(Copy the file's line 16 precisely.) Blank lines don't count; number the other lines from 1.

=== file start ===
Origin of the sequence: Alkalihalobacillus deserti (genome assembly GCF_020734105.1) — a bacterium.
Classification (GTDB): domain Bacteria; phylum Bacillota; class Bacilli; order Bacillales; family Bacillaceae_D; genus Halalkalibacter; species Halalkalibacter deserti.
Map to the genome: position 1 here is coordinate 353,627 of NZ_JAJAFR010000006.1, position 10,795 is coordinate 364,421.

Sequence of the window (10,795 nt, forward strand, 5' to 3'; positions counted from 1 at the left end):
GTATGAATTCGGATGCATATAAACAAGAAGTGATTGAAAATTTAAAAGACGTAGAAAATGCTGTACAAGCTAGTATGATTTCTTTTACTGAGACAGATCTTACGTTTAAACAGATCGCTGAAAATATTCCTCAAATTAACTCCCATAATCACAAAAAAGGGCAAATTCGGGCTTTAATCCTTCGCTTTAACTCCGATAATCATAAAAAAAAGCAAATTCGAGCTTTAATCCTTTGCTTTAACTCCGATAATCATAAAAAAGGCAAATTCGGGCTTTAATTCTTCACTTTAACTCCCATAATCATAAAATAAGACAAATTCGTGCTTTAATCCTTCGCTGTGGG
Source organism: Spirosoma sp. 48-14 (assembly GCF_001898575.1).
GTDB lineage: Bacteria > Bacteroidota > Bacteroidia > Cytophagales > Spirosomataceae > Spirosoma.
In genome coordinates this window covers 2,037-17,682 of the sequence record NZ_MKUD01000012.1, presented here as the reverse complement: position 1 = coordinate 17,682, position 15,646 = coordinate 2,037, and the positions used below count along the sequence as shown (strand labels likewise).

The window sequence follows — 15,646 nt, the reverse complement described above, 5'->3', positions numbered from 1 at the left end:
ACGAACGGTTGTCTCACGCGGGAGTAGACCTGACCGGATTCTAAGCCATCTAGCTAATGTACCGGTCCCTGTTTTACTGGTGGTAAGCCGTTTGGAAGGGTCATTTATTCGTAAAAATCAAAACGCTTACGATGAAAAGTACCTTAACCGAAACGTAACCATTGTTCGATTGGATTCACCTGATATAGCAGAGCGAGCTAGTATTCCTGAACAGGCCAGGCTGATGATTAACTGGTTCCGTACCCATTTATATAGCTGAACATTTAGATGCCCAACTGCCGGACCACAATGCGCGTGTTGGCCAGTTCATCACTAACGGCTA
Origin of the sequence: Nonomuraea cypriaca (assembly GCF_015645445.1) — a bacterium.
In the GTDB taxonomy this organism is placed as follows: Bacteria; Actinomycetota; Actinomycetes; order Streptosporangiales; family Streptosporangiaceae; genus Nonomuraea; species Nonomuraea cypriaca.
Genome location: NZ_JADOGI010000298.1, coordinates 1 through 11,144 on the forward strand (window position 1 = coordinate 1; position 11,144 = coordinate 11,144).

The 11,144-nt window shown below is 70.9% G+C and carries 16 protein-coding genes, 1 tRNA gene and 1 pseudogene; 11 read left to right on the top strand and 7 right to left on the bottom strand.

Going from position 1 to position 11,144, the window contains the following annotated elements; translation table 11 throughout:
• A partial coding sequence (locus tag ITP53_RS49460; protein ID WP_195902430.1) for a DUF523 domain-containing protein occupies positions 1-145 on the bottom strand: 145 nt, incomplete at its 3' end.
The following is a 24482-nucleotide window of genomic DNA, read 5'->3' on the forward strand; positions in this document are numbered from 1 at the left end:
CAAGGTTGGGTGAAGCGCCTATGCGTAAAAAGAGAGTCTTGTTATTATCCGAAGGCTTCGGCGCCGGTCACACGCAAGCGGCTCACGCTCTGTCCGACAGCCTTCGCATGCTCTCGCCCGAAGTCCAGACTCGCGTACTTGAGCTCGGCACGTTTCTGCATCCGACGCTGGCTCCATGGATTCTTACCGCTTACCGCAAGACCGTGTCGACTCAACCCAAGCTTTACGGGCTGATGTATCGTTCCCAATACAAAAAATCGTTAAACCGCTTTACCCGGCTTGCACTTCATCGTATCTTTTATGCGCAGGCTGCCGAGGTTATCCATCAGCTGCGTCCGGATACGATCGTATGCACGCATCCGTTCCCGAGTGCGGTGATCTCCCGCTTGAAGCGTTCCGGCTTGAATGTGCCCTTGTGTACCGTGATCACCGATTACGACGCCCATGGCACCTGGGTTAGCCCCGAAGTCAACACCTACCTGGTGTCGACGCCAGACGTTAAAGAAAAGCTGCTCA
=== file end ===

• A partial coding sequence (locus tag ITP53_RS49460; protein ID WP_195902430.1) for a DUF523 domain-containing protein occupies positions 1-145 on the bottom strand: 145 nt, incomplete at its 3' end.